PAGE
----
Self-Promotion: when is it shameless and when is it shameful?
A pretty straightforward concept. It’s when one promotes themselves or their ideas so others will take notice. I do it all the time! When you work (or aspire to work) in an industry where image and popularity play a large part in success, it may not be a bad idea to do a little shameless self-promotion since these kinds of industries are the hardest to break into. Talent and/or skill is important but you have to put yourself out there if you want people to see how talented and/or skilled you are. Like I mentioned in my Do I really need to know how to sew? post, I’ve gotten many of my best opportunities and experiences just by incredible luck but others I got through really putting myself out there. For example:
– Project Runway: Threads. I wasn’t one of the kids who was approached or recommended for the show by someone else. I found out about it because I was on the mailing list for the Fashion Institute of Design & Merchandising in Los Angeles, where the show was shot. Now, I never considered applying to FIDM (not that it isn’t a good school, it is, I just was never interested in it) but a while ago, I figured it might be worth putting myself on the mailing list just in case an interesting opportunity should present itself… and it did! I emailed casting a boastful blurb about myself and next thing I know, I’m flying out to Los Angeles to shoot!
– Ragtime. Admittedly, most of my costuming opportunities have come from someone else recommending me (thank you to those who have!) but my most recent one came from sending in an application to a local regional theatre’s costume shop. I got to make a few little contributions to wardrobe, which I’m very excited about, and I look forward to hopefully doing some more there in the future!
SSP is the “elevator pitch,” the business cards, cold calling, the Facebook/Twitter/Instagram/etc. post that says, “Hey! Check this out!”, the mailing list, the link-back to your own site in a comment on someone else’s.
SSP is wonderful but don’t abuse it because shameless self-promotion can easily cross the line into SHAMEFUL self-promotion (or spam.)
– DON’T self-promote when it is inappropriate. We’ve all seen that Instagram post about someone’s pet dying or the Youtube video about fatal bullying where some idiot comments something along the lines of, “Click here to settle your debt!” or “Browse my new Etsy shop!” Don’t be that person.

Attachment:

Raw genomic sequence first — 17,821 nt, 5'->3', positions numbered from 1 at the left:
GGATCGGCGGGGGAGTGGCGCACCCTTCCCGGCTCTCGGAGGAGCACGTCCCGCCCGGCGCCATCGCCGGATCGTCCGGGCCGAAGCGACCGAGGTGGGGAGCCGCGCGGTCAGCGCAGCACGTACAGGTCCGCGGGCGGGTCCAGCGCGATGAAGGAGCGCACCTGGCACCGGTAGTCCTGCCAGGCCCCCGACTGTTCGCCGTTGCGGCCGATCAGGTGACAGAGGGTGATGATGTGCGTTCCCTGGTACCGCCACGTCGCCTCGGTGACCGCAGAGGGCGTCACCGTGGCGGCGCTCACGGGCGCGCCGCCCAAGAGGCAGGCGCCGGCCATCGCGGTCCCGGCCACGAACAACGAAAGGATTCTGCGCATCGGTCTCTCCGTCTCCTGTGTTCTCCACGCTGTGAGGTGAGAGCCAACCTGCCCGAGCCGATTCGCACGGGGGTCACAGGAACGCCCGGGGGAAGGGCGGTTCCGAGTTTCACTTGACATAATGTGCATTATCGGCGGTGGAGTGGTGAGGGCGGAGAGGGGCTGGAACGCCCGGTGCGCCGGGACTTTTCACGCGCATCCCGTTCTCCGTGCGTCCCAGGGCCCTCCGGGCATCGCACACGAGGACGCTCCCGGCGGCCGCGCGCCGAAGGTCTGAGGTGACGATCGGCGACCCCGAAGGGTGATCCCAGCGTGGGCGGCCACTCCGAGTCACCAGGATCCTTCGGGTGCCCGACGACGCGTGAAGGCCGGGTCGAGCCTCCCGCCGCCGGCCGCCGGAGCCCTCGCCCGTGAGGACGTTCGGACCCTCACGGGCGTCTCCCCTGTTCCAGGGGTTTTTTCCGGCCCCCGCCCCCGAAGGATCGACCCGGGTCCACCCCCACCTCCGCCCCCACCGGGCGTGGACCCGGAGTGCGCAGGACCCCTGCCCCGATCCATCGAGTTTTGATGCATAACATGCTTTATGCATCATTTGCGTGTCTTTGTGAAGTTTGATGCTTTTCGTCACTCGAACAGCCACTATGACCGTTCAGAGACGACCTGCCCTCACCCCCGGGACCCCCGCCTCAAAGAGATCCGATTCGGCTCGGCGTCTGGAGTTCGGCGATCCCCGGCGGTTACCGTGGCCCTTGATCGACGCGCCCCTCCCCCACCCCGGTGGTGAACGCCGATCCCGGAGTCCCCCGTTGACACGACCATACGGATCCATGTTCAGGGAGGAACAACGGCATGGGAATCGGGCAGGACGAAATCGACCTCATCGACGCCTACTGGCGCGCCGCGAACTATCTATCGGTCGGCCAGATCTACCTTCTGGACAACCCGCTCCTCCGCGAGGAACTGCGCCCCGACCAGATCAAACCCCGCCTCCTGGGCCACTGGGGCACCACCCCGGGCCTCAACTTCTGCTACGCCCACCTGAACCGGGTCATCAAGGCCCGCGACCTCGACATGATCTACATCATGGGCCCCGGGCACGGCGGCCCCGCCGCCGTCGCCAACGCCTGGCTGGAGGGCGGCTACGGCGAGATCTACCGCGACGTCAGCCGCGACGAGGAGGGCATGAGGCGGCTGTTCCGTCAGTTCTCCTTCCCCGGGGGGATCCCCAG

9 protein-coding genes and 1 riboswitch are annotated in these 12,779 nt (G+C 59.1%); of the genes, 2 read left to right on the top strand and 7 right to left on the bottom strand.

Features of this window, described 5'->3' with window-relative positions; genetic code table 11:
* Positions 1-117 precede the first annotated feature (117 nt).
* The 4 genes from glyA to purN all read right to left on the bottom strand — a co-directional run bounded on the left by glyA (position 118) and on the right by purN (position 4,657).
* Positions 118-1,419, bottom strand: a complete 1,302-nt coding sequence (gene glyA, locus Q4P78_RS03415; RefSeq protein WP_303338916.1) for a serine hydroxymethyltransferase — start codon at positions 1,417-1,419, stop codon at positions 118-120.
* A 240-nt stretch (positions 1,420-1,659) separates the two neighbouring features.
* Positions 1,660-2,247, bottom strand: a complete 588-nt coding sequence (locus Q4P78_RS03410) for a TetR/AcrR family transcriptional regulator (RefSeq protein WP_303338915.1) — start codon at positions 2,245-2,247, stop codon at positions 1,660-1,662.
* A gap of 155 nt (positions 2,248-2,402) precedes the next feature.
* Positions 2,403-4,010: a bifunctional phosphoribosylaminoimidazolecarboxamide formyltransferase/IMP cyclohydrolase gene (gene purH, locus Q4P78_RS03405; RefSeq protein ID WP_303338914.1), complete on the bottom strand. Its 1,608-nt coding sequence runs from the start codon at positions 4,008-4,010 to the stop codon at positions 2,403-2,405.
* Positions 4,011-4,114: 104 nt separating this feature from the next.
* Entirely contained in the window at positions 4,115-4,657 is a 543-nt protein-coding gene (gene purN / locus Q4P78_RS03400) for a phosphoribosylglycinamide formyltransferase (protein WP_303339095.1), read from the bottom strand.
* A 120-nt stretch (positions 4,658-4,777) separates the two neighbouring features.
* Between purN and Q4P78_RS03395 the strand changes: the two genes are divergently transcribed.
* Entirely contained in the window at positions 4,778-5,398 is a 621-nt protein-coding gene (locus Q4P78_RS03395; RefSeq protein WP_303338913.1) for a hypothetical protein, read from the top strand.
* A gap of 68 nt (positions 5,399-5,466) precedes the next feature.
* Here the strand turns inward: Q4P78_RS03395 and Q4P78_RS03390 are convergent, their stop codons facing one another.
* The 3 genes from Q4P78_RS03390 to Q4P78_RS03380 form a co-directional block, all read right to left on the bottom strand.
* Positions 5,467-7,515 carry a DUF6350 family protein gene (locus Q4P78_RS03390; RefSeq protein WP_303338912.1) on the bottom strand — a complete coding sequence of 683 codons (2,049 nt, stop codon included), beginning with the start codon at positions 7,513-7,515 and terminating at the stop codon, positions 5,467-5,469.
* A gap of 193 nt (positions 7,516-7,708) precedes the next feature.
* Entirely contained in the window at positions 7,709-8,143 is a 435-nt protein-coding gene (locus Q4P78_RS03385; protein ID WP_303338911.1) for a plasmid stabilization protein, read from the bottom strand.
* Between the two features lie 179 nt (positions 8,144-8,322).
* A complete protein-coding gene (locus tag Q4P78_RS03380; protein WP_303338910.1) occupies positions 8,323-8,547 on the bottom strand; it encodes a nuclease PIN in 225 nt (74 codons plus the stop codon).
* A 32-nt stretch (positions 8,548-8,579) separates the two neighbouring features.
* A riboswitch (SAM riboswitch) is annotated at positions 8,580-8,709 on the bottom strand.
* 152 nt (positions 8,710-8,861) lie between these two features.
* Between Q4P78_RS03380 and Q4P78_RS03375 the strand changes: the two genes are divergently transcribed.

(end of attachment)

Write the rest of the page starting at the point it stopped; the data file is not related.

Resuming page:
– DON’T self-promote when it is irrelevant. Going to a site just to comment, “Hey check out [xyz]!” is not cool. Post whatever you want on your own site but when your on someone else’s, show them a little respect. Even if you don’t care about their content, at least make an effort to pretend that you do if you’re just going to link-back.
– DON’T self-promote when it is unwanted. This is like the other two points but more direct. Don’t send a mass email or make a pitch to people who have not given you permission. It’s rude and it makes you look bad.
– DO try to be personable. Include the person’s name so they feel less like they’re receiving a generic message. Let them know that you’d genuinely like to keep in touch with them. Thank them for paying attention to you. If you want to go the extra mile, pay them a personal compliment!
– DO acknowledge your followers/contacts/customers. Once you’ve made that connection, try to sustain it. If they leave a comment on your page or send you an email, respond. If they’ve done something that benefitted you, thank them and maybe even mention them in a post. If it works with what you do, offer a limited-time discount or have a giveaway. Send them a Christmas card if that’s your thing!
So here’s my question for you: what have you found to be the most effective way to shamelessly self-promote? Feel free to also include what you do/what it is your promoting.